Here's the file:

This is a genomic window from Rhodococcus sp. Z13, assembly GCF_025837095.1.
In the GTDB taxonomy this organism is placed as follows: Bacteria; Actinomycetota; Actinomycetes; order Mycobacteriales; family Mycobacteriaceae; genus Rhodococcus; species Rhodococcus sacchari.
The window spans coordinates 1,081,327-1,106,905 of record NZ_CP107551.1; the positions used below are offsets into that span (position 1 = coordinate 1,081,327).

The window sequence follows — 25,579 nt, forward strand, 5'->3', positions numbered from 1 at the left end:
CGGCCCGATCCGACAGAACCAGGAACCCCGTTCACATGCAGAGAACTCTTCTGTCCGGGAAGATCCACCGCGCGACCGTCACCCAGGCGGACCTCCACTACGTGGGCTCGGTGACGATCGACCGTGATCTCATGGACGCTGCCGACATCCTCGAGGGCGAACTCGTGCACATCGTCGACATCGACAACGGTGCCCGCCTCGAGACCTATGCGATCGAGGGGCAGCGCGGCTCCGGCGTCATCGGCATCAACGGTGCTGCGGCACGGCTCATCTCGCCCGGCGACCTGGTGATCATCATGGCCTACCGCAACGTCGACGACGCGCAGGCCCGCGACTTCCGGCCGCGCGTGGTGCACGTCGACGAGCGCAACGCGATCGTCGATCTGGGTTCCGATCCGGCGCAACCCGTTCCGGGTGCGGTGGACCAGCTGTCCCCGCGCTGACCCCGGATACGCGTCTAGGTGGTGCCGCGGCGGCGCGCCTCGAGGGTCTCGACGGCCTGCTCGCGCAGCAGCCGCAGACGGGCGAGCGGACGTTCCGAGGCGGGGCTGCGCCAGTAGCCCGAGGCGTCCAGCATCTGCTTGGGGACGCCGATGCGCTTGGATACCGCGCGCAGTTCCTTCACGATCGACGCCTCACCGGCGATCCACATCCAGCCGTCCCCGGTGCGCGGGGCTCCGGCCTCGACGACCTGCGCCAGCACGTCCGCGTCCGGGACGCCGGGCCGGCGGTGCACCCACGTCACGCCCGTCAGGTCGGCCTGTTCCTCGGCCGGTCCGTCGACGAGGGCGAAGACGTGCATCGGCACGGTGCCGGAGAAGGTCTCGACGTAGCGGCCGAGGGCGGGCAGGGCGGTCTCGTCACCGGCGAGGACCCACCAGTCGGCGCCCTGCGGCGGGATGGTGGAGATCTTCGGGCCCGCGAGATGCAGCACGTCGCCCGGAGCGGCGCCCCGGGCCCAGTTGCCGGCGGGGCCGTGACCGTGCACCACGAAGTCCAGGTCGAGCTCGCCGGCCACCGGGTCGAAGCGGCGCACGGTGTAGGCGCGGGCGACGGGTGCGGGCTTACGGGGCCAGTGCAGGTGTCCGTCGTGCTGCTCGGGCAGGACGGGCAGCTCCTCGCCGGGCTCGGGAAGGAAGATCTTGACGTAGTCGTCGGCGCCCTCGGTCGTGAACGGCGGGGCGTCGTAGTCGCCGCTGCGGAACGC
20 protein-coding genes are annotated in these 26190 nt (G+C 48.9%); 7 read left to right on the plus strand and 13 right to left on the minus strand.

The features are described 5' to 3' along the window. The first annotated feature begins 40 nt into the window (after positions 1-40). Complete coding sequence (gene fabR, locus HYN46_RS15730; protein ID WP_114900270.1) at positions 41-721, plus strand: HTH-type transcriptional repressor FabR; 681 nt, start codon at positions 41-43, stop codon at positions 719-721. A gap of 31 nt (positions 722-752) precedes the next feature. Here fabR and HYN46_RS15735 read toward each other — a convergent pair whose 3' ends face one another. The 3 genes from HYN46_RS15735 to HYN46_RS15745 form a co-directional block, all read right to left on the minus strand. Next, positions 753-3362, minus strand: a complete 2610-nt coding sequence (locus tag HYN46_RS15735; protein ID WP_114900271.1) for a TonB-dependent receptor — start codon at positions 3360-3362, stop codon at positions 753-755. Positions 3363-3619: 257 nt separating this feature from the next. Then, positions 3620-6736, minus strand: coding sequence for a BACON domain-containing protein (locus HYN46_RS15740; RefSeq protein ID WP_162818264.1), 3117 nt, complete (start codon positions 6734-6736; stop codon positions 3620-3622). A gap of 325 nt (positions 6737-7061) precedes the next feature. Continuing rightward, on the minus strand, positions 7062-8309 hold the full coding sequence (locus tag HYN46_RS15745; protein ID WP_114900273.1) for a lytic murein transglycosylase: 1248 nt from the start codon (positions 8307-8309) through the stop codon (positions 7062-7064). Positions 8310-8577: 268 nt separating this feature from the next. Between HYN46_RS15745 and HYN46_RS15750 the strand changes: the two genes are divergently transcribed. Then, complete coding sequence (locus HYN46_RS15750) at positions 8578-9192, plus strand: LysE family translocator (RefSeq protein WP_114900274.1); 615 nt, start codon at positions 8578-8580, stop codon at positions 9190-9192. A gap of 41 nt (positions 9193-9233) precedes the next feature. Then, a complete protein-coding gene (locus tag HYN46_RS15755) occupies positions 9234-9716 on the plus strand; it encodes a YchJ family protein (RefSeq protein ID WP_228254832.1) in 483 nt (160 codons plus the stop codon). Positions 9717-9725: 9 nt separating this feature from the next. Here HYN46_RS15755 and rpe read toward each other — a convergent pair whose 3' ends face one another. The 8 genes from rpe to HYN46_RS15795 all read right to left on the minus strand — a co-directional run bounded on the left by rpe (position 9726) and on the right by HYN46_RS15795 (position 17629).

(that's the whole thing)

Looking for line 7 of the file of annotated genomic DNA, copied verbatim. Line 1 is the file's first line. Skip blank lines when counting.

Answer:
The features are described 5' to 3' along the window. The first annotated feature begins 40 nt into the window (after positions 1-40). Complete coding sequence (gene fabR, locus HYN46_RS15730; protein ID WP_114900270.1) at positions 41-721, plus strand: HTH-type transcriptional repressor FabR; 681 nt, start codon at positions 41-43, stop codon at positions 719-721. A gap of 31 nt (positions 722-752) precedes the next feature. Here fabR and HYN46_RS15735 read toward each other — a convergent pair whose 3' ends face one another. The 3 genes from HYN46_RS15735 to HYN46_RS15745 form a co-directional block, all read right to left on the minus strand. Next, positions 753-3362, minus strand: a complete 2610-nt coding sequence (locus tag HYN46_RS15735; protein ID WP_114900271.1) for a TonB-dependent receptor — start codon at positions 3360-3362, stop codon at positions 753-755. Positions 3363-3619: 257 nt separating this feature from the next. Then, positions 3620-6736, minus strand: coding sequence for a BACON domain-containing protein (locus HYN46_RS15740; RefSeq protein ID WP_162818264.1), 3117 nt, complete (start codon positions 6734-6736; stop codon positions 3620-3622). A gap of 325 nt (positions 6737-7061) precedes the next feature. Continuing rightward, on the minus strand, positions 7062-8309 hold the full coding sequence (locus tag HYN46_RS15745; protein ID WP_114900273.1) for a lytic murein transglycosylase: 1248 nt from the start codon (positions 8307-8309) through the stop codon (positions 7062-7064). Positions 8310-8577: 268 nt separating this feature from the next. Between HYN46_RS15745 and HYN46_RS15750 the strand changes: the two genes are divergently transcribed. Then, complete coding sequence (locus HYN46_RS15750) at positions 8578-9192, plus strand: LysE family translocator (RefSeq protein WP_114900274.1); 615 nt, start codon at positions 8578-8580, stop codon at positions 9190-9192. A gap of 41 nt (positions 9193-9233) precedes the next feature. Then, a complete protein-coding gene (locus tag HYN46_RS15755) occupies positions 9234-9716 on the plus strand; it encodes a YchJ family protein (RefSeq protein ID WP_228254832.1) in 483 nt (160 codons plus the stop codon). Positions 9717-9725: 9 nt separating this feature from the next. Here HYN46_RS15755 and rpe read toward each other — a convergent pair whose 3' ends face one another. The 8 genes from rpe to HYN46_RS15795 all read right to left on the minus strand — a co-directional run bounded on the left by rpe (position 9726) and on the right by HYN46_RS15795 (position 17629).